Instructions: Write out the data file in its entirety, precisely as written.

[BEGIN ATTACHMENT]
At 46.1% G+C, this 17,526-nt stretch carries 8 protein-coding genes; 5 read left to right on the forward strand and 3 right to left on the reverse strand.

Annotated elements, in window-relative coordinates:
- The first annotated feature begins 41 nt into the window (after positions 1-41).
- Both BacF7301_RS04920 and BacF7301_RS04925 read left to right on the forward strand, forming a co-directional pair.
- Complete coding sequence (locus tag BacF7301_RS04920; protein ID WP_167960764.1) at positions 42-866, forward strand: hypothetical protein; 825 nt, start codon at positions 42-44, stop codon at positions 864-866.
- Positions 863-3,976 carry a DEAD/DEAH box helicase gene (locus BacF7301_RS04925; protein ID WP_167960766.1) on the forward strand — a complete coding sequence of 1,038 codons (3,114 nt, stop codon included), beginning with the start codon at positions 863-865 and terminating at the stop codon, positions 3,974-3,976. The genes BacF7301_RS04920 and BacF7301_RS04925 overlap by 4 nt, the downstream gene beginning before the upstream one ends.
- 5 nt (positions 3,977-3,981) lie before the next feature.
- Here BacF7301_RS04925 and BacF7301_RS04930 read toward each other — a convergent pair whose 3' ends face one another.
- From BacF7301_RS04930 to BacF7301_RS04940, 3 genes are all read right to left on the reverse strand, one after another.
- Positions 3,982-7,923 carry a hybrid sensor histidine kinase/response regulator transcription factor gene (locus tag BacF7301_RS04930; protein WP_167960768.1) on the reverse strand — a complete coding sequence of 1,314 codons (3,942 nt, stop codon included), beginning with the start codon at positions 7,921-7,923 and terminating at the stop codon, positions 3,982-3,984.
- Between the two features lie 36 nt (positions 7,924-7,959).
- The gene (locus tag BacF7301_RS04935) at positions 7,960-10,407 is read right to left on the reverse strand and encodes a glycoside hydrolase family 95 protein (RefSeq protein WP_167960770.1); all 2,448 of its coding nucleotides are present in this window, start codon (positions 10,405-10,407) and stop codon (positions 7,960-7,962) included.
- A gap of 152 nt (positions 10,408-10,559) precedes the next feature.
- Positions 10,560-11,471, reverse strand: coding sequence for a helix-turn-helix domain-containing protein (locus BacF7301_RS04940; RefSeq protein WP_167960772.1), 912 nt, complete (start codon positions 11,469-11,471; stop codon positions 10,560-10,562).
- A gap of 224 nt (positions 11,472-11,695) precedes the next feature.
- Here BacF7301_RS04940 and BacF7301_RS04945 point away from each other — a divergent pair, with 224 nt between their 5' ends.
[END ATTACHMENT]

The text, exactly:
At 46.1% G+C, this 17,526-nt stretch carries 8 protein-coding genes; 5 read left to right on the forward strand and 3 right to left on the reverse strand.

Annotated elements, in window-relative coordinates:
- The first annotated feature begins 41 nt into the window (after positions 1-41).
- Both BacF7301_RS04920 and BacF7301_RS04925 read left to right on the forward strand, forming a co-directional pair.
- Complete coding sequence (locus tag BacF7301_RS04920; protein ID WP_167960764.1) at positions 42-866, forward strand: hypothetical protein; 825 nt, start codon at positions 42-44, stop codon at positions 864-866.
- Positions 863-3,976 carry a DEAD/DEAH box helicase gene (locus BacF7301_RS04925; protein ID WP_167960766.1) on the forward strand — a complete coding sequence of 1,038 codons (3,114 nt, stop codon included), beginning with the start codon at positions 863-865 and terminating at the stop codon, positions 3,974-3,976. The genes BacF7301_RS04920 and BacF7301_RS04925 overlap by 4 nt, the downstream gene beginning before the upstream one ends.
- 5 nt (positions 3,977-3,981) lie before the next feature.
- Here BacF7301_RS04925 and BacF7301_RS04930 read toward each other — a convergent pair whose 3' ends face one another.
- From BacF7301_RS04930 to BacF7301_RS04940, 3 genes are all read right to left on the reverse strand, one after another.
- Positions 3,982-7,923 carry a hybrid sensor histidine kinase/response regulator transcription factor gene (locus tag BacF7301_RS04930; protein WP_167960768.1) on the reverse strand — a complete coding sequence of 1,314 codons (3,942 nt, stop codon included), beginning with the start codon at positions 7,921-7,923 and terminating at the stop codon, positions 3,982-3,984.
- Between the two features lie 36 nt (positions 7,924-7,959).
- The gene (locus tag BacF7301_RS04935) at positions 7,960-10,407 is read right to left on the reverse strand and encodes a glycoside hydrolase family 95 protein (RefSeq protein WP_167960770.1); all 2,448 of its coding nucleotides are present in this window, start codon (positions 10,405-10,407) and stop codon (positions 7,960-7,962) included.
- A gap of 152 nt (positions 10,408-10,559) precedes the next feature.
- Positions 10,560-11,471, reverse strand: coding sequence for a helix-turn-helix domain-containing protein (locus BacF7301_RS04940; RefSeq protein WP_167960772.1), 912 nt, complete (start codon positions 11,469-11,471; stop codon positions 10,560-10,562).
- A gap of 224 nt (positions 11,472-11,695) precedes the next feature.
- Here BacF7301_RS04940 and BacF7301_RS04945 point away from each other — a divergent pair, with 224 nt between their 5' ends.